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Re: Getting mysql data into gd

by chacham (Prior)
on Aug 28, 2017 at 20:17 UTC ( #1198203=note: print w/replies, xml ) Need Help??


in reply to Getting mysql data into gd

Side point: Using a variable inside a sql statement is known as dynamic sql, and is generally considered to be a bad idea. Instead, use a place holder, that is '?', and prepare the statement.

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Re^2: Getting mysql data into gd
by shanta (Novice) on Sep 03, 2017 at 16:53 UTC

    I am a hacker using Perl to get a job done. Entirely self taught. Perl Arrays and esoteric place holders have always mystified me!

    Heck I can do a TTML quires and populate a table or whatever but Don't know how to access GD from TTML or I would rather than drop into Perl.

    I can take code and make it do what I want. To a point at least.

    Of course I am here to learn so can you demystify it for me?

      shanta:

      Placeholders are actually very easy, and prevent a lot of problems. To use placeholders, you just replace variable references with question marks, then provide the values as arguments to execute.

      So suppose you have something like this:

      my $ST = $DB->prepare("select foo, bar from my_table " ."where col1 < '$abc' or (col1 > '$def' and col3 +< $fgh)"); $ST->execute();

      As mentioned, you change the variables to question marks and provide the variables to the execute statement, like this:

      my $ST = $DB->prepare("select foo, bar from table where col1 < ? or (c +ol1 > ? and col3 < ?)"); $ST->execute($abc, $def, $fgh);

      Note that we also removed the quotes on the first two variable references, because the database already knows that column1 is a string.

      Using placeholders is nice, because you can use the same statement with different values for different executes which will let the database compile the statement once and re-use the same execution plan for successive runs. (Well, at least *some* databases will take advantage of that.)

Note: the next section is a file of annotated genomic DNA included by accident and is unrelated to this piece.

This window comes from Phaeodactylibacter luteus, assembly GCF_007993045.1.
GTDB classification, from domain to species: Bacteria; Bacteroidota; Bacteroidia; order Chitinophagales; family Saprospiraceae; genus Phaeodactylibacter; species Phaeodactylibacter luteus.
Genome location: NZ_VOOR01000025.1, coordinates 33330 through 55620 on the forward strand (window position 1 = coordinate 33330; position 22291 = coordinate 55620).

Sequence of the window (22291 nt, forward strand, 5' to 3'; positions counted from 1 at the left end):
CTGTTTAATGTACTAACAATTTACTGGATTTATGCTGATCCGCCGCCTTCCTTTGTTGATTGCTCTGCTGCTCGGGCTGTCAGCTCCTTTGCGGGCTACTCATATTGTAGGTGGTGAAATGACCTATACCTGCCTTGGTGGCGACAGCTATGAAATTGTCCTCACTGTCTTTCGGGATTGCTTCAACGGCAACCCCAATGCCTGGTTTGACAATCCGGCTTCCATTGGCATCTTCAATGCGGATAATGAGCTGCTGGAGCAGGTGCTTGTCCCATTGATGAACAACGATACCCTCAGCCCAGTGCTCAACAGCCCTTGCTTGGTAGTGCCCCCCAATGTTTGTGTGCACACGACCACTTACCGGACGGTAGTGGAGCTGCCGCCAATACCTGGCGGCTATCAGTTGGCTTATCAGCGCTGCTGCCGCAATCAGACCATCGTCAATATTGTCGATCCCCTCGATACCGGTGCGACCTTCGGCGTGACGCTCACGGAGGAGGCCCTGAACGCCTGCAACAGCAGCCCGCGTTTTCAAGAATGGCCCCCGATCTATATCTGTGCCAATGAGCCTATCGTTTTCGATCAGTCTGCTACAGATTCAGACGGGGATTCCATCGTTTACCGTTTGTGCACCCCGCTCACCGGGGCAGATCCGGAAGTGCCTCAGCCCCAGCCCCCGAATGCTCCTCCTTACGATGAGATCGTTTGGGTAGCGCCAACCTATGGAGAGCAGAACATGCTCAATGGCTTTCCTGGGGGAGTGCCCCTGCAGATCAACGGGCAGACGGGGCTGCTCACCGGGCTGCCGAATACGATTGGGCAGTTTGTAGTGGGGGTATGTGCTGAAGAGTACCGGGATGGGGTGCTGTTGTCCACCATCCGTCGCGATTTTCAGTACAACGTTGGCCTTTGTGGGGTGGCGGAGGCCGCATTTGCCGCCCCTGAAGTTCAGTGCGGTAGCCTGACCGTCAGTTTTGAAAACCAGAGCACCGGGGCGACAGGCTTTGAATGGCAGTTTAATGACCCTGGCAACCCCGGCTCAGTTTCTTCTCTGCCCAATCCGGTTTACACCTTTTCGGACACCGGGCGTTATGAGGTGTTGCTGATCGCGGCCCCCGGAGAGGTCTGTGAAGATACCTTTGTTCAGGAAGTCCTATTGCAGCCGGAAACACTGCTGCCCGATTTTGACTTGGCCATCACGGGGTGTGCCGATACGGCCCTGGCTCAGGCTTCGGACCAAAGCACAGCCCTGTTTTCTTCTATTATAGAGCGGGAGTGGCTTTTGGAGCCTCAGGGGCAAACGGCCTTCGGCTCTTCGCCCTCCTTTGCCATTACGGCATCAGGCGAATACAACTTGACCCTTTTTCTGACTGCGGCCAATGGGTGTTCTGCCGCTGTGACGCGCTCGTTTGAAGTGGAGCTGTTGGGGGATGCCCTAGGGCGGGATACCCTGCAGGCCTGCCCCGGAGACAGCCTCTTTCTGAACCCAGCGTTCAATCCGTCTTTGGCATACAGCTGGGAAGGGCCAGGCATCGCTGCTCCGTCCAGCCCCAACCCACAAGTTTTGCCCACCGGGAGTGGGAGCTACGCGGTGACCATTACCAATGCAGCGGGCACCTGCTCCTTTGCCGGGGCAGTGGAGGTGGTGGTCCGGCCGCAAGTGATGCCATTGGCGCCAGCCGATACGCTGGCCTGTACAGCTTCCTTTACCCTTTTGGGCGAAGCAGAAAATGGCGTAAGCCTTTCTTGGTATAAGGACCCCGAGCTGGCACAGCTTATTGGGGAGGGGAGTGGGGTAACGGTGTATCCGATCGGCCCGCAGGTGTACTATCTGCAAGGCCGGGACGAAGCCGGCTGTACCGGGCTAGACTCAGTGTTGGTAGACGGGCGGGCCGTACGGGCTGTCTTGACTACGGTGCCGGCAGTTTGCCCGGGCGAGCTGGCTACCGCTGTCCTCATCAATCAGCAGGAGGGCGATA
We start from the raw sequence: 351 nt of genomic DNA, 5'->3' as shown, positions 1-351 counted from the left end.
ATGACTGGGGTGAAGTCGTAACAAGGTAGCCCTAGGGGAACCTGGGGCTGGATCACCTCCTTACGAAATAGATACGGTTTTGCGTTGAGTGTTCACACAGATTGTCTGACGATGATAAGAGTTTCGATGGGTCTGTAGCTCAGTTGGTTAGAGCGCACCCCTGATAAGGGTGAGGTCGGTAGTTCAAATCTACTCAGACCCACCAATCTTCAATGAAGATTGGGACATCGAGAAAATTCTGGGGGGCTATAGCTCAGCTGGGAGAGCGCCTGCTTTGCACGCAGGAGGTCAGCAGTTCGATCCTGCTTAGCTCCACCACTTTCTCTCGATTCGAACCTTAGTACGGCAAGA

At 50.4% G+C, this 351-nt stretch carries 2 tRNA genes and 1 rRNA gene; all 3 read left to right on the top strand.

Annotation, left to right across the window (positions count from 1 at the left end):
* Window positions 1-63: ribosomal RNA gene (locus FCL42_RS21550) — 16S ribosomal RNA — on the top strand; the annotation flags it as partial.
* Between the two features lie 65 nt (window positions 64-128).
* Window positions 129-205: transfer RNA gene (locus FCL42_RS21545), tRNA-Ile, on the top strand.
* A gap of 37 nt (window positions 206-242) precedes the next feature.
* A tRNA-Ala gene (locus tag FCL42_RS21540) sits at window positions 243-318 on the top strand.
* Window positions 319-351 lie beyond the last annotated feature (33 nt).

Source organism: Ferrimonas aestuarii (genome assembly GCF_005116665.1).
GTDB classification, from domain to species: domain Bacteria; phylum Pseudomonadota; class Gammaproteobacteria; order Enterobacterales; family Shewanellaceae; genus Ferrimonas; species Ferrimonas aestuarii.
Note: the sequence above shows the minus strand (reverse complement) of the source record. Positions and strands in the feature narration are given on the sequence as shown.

Placeholders are even more important because they take advantage of any funky special cases for quoting the variable values, and thereby help you resist SQL injection attacks. For example, suppose $abc in the example above contains the value "'; drop table my_table; --". Then your original statement would be passed to the database as the following (with a few newlines thrown in for readability):

      select foo, bar from my_table where col1 < ''; drop table my_table ; --' or (col1 > 'def_val' and col3 < fgh_val)

      That's a recipe for disaster. So make the effort to learn placeholders a bit better (shouldn't take long), and you'll never go back to doing it the hard way.

      ...roboticus

      When your only tool is a hammer, all problems look like your thumb.

        thanks for the great response

        I can see the drift of it. How would this prevent drop table my_table example? It could be in the variable being sent anyway.

        can I send?

        $ST->execute(text, text2, moretext);

        Thanks for the help

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